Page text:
Daugaard vetoes South Dakota transgender bathroom bill
posted at 9:21 am on March 3, 2016 by Jazz Shaw
I’ve become jaded enough by this point in my life that political stories rarely shock me, but I must confess that this one caught me off guard. The South Dakota legislature recently passed a common sense bill which would ensure that students attending public schools could retain their privacy in gender separated bathrooms, locker rooms and showers. It was obviously designed to stop the expansion of the SJW movement to force the concept of “transgender students” on everyone else, allowing boys to use the girls’ facilities. But on Tuesday, Republican Governor Dennis Daugaard vetoed the bill. (Time)
South Dakota’s governor vetoed a bill Tuesday that would have made it the first state in the U.S. to approve a law requiring transgender students to use the bathrooms and locker rooms that match their sex at birth.
South Dakota would have been the first state to take such a step. But Republican Gov. Dennis Daugaard rejected the bill after the American Civil Liberties Union, the Human Rights Campaign and transgender students and adults called the legislation discriminatory. The ACLU of South Dakota said earlier Tuesday that if the governor signed the bill, the group would have encouraged any student harmed by the new law to file a federal civil rights complaint…
Daugaard vetoed the measure a week after hearing the personal stories of three opponents of the bill who are transgender in what was his first knowing interaction with transgender people. The governor initially offered a positive reaction to the proposal, but said he needed to research the issue and listen to testimony before making a final decision.
That must have been one heck of a meeting. Daugaard had previously spoken favorably of the bill and most of us expected him to sign it without issue. Perhaps the Governor was concerned over the financial cost of all the lawsuits which would have followed. I suppose it’s also possible that he just didn’t want to fight that particular battle right now. Either way, it’s a huge disappointment. What we really need is a solid court case challenging these laws on both sides of the fight which can be taken up to the Supreme Court for a ruling. This might have been the ideal one.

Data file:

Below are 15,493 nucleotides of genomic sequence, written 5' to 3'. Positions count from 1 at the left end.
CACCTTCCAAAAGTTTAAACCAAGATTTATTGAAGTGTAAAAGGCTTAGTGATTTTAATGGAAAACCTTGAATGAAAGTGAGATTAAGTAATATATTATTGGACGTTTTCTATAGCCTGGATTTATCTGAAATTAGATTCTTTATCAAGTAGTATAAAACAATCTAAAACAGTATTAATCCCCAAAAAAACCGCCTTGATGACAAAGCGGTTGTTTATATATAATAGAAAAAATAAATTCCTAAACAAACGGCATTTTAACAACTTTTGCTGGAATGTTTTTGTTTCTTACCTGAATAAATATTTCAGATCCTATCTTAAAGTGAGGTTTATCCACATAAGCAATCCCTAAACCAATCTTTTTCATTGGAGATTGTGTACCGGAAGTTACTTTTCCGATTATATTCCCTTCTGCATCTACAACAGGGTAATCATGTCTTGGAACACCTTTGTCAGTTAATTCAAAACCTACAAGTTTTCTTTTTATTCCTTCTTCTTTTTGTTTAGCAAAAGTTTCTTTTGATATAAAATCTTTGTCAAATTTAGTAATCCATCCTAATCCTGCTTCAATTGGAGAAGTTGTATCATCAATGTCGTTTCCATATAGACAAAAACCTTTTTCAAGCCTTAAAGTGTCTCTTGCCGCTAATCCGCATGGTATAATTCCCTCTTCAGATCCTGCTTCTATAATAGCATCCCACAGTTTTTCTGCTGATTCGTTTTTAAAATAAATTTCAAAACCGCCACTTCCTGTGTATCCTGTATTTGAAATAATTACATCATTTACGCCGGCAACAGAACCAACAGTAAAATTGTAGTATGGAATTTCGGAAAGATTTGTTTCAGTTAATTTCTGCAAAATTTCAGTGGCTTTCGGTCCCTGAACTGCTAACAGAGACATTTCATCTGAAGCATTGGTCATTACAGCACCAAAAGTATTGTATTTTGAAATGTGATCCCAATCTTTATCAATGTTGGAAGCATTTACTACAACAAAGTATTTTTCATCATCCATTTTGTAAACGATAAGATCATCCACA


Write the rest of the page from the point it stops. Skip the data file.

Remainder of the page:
Emma Brown at the Washington Post recently published a summary of how this issue is supposed to the the new front in the civil rights battle… or something.
In the months since the Supreme Court legalized same-sex marriage in all 50 states, school bathrooms have become the new front in the culture wars over LGBT rights. The Obama administration has declared that students have a civil right to use these sex-segregated spaces in accordance with their gender identity, meaning, for example, that a person who is born biologically male but identifies as a female should be able to use a girls’ locker room.
It’s an interpretation of Title IX — the federal civil rights law that prohibits sex discrimination — that transgender students and their advocates have cheered. But it also has triggered a ferocious backlash from other advocates, parents and lawmakers who call it an assault on traditional values and student privacy.
Brown is at least right about one thing… this is most certainly a Title IX question. Perhaps its time to set aside all of the ridiculous lawsuits and legislative battles over boys using the girls’ shower and examine this problem from a different angle. Title IX was a well intended effort which addressed some very real issues in the educational system. Unfortunately, it quickly morphed from the practical to the unwieldy and has now become a tool for the SJW movement to warp traditional privacy issues and common decency. I’m not saying we should wipe out Title IX entirely, but it clearly needs a second look with an eye toward putting some limitations on it.